Everyone has heard the saying, “Mind over matter.” But there really is so much power behind your mentality. It can change your perspective and make a difficult situation so much better.

Your kids will be able to detect even the smallest shift in your attitude. When the responsibilities of motherhood are overwhelming, stay focused on the positive things in your life, such as your friends and family. This will produce a much more stable home environment.

Maintain your sense of humor and don’t be afraid to be silly. Look towards the future and the great things that are still to come for you and your family. Rediscover and redefine your family values.

10. Move Past the Guilt

In a single parent home, it is impossible to act as both parents, regardless of how hard you try. Let go of the things that you cannot do as a single parent, and instead, think of the great things you ARE able to provide for your children.

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Leave behind the notion that life would be easier or better with two parents. This is simply not true. There is a multitude of pros and cons to all family dynamics, and the one you are providing for your kids now is the one that they need.

Don’t get bogged down by guilt or regret. Take control of your life and be the best parent you can by being present and engaged with them on a daily basis.

11. Answer Questions Honestly

Your kids may have questions about why their home situation is different from many of their friends. When asked, don’t sugarcoat the situation or give them an answer that is not accurate.

Depending on their age, take this opportunity to explain the truth of what happened and how the current circumstances came about. Not all families have two parents, whether that is due to divorce, death, or whatever else life brings.

Don’t give more detail than necessary or talk badly about the other parent. But strive to be truthful and honest. Your children will benefit more from your candor than a made-up story.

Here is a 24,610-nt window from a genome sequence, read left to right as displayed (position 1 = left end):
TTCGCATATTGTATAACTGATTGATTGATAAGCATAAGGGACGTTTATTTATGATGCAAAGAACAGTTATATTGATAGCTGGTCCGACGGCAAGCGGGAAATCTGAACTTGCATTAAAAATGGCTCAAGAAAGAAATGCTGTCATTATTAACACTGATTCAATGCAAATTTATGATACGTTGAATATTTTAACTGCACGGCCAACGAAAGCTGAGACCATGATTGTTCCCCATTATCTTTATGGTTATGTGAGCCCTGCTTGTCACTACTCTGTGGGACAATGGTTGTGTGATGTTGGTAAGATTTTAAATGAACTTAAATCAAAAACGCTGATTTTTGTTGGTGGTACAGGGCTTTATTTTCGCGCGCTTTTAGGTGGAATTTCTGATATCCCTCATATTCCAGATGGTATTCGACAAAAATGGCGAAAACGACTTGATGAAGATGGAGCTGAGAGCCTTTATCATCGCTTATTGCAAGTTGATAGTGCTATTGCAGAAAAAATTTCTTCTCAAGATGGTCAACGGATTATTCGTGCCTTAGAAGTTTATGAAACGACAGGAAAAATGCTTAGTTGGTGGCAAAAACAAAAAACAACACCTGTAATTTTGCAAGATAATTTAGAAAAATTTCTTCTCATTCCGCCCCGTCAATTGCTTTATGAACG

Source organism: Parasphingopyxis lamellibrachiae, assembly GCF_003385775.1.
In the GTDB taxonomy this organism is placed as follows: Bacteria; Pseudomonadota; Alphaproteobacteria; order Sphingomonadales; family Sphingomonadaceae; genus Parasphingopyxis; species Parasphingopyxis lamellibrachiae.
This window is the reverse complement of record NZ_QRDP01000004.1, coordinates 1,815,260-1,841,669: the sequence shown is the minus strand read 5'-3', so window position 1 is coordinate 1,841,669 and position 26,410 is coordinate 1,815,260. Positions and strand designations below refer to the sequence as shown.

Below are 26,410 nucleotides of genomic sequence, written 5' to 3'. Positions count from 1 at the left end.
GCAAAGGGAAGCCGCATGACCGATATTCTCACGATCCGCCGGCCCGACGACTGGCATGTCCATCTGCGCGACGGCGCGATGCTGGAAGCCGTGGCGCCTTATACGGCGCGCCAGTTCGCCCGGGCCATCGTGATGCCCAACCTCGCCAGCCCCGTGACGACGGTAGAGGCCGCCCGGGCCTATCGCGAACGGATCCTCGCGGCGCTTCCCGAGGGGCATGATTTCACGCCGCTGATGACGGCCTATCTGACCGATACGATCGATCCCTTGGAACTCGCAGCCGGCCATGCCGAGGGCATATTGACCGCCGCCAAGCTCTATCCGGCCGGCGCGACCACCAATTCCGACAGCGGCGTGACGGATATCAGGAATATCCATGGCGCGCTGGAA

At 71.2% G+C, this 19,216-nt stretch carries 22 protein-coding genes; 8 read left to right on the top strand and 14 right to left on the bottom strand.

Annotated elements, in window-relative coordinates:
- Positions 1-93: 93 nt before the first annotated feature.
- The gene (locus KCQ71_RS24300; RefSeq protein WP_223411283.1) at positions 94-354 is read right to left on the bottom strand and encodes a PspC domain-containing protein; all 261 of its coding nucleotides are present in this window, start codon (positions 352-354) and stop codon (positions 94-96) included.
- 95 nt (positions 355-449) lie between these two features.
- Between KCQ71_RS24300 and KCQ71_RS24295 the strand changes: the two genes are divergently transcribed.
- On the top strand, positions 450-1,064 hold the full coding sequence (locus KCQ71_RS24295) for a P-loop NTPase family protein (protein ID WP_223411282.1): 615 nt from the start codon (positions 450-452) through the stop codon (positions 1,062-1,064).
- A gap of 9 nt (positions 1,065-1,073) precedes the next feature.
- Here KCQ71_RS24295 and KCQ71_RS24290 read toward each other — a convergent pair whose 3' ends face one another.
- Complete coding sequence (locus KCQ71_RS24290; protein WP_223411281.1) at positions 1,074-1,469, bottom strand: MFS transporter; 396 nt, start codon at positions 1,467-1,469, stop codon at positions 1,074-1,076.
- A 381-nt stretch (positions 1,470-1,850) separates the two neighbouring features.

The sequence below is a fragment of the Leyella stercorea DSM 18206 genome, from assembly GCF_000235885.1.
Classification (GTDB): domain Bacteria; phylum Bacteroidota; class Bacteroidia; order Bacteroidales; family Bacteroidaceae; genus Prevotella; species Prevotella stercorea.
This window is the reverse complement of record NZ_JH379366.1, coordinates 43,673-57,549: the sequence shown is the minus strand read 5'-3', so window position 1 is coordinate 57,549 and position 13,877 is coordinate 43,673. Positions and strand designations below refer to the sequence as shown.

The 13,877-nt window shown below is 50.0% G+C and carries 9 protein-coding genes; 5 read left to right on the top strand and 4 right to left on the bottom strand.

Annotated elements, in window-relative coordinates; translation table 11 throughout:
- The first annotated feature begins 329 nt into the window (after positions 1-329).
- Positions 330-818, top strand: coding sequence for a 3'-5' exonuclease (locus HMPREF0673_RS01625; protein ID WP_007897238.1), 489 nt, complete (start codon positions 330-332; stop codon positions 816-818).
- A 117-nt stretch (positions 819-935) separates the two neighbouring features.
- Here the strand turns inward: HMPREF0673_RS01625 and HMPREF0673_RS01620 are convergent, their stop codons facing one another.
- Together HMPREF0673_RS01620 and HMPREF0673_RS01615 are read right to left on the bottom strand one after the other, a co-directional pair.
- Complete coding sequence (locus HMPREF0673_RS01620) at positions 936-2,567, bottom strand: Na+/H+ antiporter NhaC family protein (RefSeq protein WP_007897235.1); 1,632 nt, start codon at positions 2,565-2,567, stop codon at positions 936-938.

12. Treat Kids Like Kids

In the absence of a partner, it can be tempting to rely on your children for comfort, companionship, or sympathy. But your kids are not equipped to play this role for you.

There are many details within an adult relationship that children are not able to understand or process, and it will only cause confusion and resentment.

Do not take out your anger on your kids. Separate your emotional needs from your role as a mother. If you find yourself depending on your kids too much, look for adult friends or family members that you can talk to about your issues.

13. Find Role Models

Find positive role models of the opposite sex for your child. It’s crucial that your child does not form negative associations with an entire gender of people.

Find close friends or family members that would be willing to spend one-on-one time with your kids. Encourage them to form meaningful relationships with people that you trust and that they can look up to.

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Role models can make a huge difference in the path that a child decides to take, so be intentional about the ones that you put in your kids’ lives.

14. Be Affectionate and Give Praise

Your children need your affection and praise on a daily basis. Engage with your kids as often as possible by playing with them, going on outings, and encouraging open dialogue.

Affirm them in the things that they are doing well, no matter how small. Praise their efforts, rather than their achievements. This will inspire them to continue to put forth hard work and not give up when success is not achieved.

Rather than spending money on gifts, spend time and effort in making lasting memories.

Final Thoughts

Being a single parent is a challenging responsibility to take on. Without the help of a partner to fall back on, single parents have a lot more to take on.

However, studies show that growing up in a single parent home does not have a negative effect on achievement in school. As long as the family is a stable and safe environment, kids are able to excel and do well in life.

Use these tips in order to be a reliable and capable parent for your kids, while maintaining your own well-being and sanity.

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Featured photo credit: Bruno Nascimento via unsplash.com

Reference